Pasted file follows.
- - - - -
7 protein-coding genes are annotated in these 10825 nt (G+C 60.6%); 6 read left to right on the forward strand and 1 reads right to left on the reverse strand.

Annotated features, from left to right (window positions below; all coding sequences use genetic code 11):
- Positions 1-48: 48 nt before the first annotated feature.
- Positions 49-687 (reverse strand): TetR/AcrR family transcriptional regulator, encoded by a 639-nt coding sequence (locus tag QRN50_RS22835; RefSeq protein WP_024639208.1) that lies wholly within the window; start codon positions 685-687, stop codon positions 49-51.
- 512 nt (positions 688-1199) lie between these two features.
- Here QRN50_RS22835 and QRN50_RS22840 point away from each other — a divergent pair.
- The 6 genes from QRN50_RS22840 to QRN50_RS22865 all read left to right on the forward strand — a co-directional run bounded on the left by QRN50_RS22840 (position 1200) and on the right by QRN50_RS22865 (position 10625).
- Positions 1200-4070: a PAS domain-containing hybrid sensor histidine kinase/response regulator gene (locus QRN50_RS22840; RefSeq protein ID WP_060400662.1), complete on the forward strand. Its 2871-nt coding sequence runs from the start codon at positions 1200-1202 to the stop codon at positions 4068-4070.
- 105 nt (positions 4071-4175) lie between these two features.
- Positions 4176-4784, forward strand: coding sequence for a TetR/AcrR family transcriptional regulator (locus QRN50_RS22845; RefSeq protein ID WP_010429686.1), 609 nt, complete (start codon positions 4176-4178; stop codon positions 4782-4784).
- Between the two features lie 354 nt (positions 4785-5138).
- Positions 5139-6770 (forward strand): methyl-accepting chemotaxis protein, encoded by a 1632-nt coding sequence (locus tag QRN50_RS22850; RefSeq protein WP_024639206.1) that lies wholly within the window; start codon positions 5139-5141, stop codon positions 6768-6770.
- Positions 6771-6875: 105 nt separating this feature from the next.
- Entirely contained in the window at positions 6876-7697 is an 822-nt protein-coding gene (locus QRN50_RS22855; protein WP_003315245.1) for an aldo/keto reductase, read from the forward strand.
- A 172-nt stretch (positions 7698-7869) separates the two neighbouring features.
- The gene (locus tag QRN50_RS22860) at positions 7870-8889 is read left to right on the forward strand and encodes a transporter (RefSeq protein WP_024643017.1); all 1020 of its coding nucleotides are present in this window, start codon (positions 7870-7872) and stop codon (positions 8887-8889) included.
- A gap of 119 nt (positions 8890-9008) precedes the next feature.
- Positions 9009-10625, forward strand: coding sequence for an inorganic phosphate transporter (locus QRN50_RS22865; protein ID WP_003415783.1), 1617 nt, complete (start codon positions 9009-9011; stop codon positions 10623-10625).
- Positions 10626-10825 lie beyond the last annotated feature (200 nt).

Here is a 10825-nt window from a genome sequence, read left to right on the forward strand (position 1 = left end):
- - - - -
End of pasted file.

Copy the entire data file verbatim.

7 protein-coding genes are annotated in these 10825 nt (G+C 60.6%); 6 read left to right on the forward strand and 1 reads right to left on the reverse strand.

Annotated features, from left to right (window positions below; all coding sequences use genetic code 11):
- Positions 1-48: 48 nt before the first annotated feature.
- Positions 49-687 (reverse strand): TetR/AcrR family transcriptional regulator, encoded by a 639-nt coding sequence (locus tag QRN50_RS22835; RefSeq protein WP_024639208.1) that lies wholly within the window; start codon positions 685-687, stop codon positions 49-51.
- 512 nt (positions 688-1199) lie between these two features.
- Here QRN50_RS22835 and QRN50_RS22840 point away from each other — a divergent pair.
- The 6 genes from QRN50_RS22840 to QRN50_RS22865 all read left to right on the forward strand — a co-directional run bounded on the left by QRN50_RS22840 (position 1200) and on the right by QRN50_RS22865 (position 10625).
- Positions 1200-4070: a PAS domain-containing hybrid sensor histidine kinase/response regulator gene (locus QRN50_RS22840; RefSeq protein ID WP_060400662.1), complete on the forward strand. Its 2871-nt coding sequence runs from the start codon at positions 1200-1202 to the stop codon at positions 4068-4070.
- 105 nt (positions 4071-4175) lie between these two features.
- Positions 4176-4784, forward strand: coding sequence for a TetR/AcrR family transcriptional regulator (locus QRN50_RS22845; RefSeq protein ID WP_010429686.1), 609 nt, complete (start codon positions 4176-4178; stop codon positions 4782-4784).
- Between the two features lie 354 nt (positions 4785-5138).
- Positions 5139-6770 (forward strand): methyl-accepting chemotaxis protein, encoded by a 1632-nt coding sequence (locus tag QRN50_RS22850; RefSeq protein WP_024639206.1) that lies wholly within the window; start codon positions 5139-5141, stop codon positions 6768-6770.
- Positions 6771-6875: 105 nt separating this feature from the next.
- Entirely contained in the window at positions 6876-7697 is an 822-nt protein-coding gene (locus QRN50_RS22855; protein WP_003315245.1) for an aldo/keto reductase, read from the forward strand.
- A 172-nt stretch (positions 7698-7869) separates the two neighbouring features.
- The gene (locus tag QRN50_RS22860) at positions 7870-8889 is read left to right on the forward strand and encodes a transporter (RefSeq protein WP_024643017.1); all 1020 of its coding nucleotides are present in this window, start codon (positions 7870-7872) and stop codon (positions 8887-8889) included.
- A gap of 119 nt (positions 8890-9008) precedes the next feature.
- Positions 9009-10625, forward strand: coding sequence for an inorganic phosphate transporter (locus QRN50_RS22865; protein ID WP_003415783.1), 1617 nt, complete (start codon positions 9009-9011; stop codon positions 10623-10625).
- Positions 10626-10825 lie beyond the last annotated feature (200 nt).

Here is a 10825-nt window from a genome sequence, read left to right on the forward strand (position 1 = left end):